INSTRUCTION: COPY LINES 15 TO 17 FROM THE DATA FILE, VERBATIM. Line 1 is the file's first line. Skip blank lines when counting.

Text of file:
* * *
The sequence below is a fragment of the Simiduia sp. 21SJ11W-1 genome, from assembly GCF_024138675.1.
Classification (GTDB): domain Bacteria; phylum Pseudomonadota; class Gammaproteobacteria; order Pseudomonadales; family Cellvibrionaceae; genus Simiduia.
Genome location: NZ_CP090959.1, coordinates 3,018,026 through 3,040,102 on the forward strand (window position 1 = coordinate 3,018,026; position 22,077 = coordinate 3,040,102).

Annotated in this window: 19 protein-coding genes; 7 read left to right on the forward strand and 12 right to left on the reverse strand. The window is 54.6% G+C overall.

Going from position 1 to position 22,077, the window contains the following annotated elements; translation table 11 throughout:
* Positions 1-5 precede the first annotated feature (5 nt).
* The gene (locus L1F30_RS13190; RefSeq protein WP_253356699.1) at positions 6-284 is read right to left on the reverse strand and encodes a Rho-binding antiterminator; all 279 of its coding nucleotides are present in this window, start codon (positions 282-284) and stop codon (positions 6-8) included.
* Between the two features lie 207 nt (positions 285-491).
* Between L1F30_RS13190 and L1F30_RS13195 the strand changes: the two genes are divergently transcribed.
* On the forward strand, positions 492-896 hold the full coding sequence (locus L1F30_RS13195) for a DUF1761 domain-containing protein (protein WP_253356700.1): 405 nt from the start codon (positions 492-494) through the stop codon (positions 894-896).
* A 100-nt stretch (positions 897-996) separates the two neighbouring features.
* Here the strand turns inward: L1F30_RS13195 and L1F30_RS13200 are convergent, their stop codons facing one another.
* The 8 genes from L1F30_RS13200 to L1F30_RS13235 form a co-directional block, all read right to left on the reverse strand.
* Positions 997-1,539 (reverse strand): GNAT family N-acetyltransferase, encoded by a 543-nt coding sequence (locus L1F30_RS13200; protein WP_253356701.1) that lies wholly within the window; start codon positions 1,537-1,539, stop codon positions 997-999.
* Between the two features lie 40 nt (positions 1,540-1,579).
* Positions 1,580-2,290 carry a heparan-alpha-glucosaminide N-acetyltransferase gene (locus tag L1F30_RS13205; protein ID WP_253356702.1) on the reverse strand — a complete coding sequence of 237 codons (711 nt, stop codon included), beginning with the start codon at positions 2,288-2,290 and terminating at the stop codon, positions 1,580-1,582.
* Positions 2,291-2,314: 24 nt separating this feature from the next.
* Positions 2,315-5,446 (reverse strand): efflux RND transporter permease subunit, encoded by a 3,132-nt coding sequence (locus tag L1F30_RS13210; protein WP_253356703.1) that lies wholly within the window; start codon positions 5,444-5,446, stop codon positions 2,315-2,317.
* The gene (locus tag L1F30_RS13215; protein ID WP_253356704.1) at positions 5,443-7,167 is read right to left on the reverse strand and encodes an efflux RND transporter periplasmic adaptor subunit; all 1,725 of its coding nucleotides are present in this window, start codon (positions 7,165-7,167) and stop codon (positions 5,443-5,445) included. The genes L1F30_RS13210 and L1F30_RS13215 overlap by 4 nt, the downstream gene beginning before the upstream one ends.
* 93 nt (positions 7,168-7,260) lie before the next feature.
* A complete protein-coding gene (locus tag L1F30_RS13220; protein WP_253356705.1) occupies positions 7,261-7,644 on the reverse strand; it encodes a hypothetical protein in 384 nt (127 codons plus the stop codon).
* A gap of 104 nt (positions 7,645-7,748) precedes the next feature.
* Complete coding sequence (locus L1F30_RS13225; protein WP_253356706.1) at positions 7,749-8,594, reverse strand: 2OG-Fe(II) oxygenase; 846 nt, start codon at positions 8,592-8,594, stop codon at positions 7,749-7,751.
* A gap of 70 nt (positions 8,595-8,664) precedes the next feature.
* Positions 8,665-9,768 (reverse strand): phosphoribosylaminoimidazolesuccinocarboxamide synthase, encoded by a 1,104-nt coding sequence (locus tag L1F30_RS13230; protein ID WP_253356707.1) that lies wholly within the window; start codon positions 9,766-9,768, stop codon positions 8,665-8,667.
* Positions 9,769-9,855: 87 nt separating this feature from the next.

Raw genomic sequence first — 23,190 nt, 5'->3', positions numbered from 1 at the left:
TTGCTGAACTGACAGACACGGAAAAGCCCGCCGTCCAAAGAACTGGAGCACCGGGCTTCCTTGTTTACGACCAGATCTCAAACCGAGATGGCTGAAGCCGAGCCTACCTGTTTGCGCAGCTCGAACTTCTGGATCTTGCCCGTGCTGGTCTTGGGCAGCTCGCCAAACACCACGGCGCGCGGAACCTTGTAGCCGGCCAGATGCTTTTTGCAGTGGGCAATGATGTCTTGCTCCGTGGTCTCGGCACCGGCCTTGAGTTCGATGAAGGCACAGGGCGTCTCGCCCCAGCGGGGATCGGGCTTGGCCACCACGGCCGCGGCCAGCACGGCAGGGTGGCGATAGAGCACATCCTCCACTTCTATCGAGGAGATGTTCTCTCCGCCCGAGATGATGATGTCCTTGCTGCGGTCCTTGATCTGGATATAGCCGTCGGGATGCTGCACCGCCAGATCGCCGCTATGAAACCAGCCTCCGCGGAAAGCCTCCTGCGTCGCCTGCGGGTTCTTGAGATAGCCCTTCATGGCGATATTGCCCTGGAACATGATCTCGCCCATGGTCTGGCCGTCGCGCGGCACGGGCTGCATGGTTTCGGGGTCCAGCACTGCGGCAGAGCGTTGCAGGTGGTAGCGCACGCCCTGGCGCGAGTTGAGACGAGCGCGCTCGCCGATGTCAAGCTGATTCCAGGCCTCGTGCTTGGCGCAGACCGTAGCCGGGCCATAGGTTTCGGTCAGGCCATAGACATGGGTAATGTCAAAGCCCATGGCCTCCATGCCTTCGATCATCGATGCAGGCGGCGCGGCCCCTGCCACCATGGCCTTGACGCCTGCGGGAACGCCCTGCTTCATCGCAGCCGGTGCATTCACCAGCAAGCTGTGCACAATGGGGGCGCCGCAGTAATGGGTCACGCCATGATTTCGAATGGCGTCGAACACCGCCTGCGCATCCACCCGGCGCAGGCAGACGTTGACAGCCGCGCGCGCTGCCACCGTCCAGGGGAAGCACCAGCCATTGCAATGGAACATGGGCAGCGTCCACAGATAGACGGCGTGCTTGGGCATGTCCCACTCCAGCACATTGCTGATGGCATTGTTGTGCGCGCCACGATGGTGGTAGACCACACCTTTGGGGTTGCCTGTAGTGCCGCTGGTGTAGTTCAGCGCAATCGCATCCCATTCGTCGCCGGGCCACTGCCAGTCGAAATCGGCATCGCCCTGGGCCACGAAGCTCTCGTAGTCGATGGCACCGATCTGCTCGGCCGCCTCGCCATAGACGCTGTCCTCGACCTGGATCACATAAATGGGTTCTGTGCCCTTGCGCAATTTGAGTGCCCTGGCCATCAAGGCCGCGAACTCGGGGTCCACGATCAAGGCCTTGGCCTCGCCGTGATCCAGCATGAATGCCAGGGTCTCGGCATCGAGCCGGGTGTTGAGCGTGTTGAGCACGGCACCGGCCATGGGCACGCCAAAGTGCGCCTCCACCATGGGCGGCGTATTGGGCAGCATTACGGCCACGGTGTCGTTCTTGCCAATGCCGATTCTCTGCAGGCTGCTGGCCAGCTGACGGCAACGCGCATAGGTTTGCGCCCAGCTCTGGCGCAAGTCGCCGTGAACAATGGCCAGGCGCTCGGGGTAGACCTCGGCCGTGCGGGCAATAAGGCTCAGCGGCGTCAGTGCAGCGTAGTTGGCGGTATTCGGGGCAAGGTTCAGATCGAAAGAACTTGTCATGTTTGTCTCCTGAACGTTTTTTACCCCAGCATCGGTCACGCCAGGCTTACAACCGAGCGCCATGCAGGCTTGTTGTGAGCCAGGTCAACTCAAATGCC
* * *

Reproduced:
* Between the two features lie 40 nt (positions 1,540-1,579).
* Positions 1,580-2,290 carry a heparan-alpha-glucosaminide N-acetyltransferase gene (locus tag L1F30_RS13205; protein ID WP_253356702.1) on the reverse strand — a complete coding sequence of 237 codons (711 nt, stop codon included), beginning with the start codon at positions 2,288-2,290 and terminating at the stop codon, positions 1,580-1,582.
* Positions 2,291-2,314: 24 nt separating this feature from the next.